Robert Purvis
(1810-1898)

Died aged c. 88

Robert Purvis (August 4, 1810 – April 15, 1898) was an American abolitionist in the United States. He was born in Charleston, South Carolina, and was likely educated at Amherst Academy, a secondary school in Amherst, Massachusetts. He spent most of his life in Philadelphia, Pennsylvania. In 1833 he helped found the American Anti-Slavery Society and the Library Company of Colored People. From 1845–1850 he served as president of the Pennsylvania Anti-Slavery Society and also traveled to Britain to gain support for the movement. Of mixed race, Purvis and his brothers were three-quarters European by ancestry and inherited considerable wealth from their native British father after his death in 1826. Purvis's parents had lived in common law marriage, prevented from marrying because his mother was a free woman of color, of Moroccan and Jewish descent. The sons chose to identify with the black community and used their education and wealth to support abolition of slavery and anti-slavery activities, as well as projects in education to help the advance of African Americans.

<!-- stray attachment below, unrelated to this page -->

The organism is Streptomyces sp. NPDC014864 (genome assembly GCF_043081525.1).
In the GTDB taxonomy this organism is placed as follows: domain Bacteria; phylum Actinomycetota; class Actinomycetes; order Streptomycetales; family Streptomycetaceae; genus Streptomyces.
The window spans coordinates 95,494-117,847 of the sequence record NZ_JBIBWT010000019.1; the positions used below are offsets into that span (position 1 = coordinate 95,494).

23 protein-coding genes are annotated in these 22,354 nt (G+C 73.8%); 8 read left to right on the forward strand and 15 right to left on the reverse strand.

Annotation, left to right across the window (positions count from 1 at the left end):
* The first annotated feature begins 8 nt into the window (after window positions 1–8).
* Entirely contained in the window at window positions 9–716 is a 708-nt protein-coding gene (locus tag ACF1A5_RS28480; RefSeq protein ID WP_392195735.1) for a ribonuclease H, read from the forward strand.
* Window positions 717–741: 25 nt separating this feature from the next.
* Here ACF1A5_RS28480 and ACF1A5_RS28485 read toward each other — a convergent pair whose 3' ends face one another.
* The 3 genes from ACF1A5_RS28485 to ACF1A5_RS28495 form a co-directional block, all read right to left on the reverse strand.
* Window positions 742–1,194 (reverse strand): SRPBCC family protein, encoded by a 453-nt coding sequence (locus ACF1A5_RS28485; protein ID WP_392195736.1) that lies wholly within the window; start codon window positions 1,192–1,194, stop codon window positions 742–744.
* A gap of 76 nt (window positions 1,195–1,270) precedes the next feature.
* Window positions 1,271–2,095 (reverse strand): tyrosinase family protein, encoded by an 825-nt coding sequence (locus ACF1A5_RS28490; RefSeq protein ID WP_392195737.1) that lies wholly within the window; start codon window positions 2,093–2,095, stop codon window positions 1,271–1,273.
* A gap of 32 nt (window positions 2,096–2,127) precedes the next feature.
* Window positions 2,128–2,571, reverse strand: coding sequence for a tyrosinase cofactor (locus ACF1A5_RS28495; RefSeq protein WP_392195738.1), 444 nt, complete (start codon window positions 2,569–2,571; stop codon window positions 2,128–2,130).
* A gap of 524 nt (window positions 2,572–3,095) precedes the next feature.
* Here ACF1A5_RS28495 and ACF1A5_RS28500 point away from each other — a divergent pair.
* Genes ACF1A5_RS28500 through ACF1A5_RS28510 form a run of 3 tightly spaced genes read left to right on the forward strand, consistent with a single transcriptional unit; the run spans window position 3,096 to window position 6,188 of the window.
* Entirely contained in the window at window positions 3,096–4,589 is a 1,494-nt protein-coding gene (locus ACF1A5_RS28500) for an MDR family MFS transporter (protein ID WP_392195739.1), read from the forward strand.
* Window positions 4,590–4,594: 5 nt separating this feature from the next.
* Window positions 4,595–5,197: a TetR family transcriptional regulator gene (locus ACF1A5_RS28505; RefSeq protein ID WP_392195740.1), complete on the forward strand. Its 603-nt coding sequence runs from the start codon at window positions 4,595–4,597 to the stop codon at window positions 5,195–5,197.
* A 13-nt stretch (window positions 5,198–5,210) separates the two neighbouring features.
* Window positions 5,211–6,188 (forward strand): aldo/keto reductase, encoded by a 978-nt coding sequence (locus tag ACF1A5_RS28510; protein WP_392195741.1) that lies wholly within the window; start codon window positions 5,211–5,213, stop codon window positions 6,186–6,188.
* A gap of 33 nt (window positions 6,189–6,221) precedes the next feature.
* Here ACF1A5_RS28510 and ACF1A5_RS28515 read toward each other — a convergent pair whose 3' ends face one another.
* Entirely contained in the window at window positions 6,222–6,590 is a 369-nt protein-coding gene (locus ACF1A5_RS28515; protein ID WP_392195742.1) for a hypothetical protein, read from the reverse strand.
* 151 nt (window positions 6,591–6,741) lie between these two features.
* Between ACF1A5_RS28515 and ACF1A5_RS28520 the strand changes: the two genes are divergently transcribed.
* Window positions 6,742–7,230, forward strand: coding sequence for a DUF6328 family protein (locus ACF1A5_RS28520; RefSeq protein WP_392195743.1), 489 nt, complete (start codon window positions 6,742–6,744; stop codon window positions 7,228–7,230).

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Commemorated on 1 plaque

Robert Purvis (1810-1898). An abolitionist, Purvis fought for the rights of Blacks through his lecturing, writing, and activity in antislavery societies. As an agent for the Underground Railroad, he built a secret area here at his house to hide slaves.

1601 Mt. Vernon St., Philadelphia, PA, United States where they was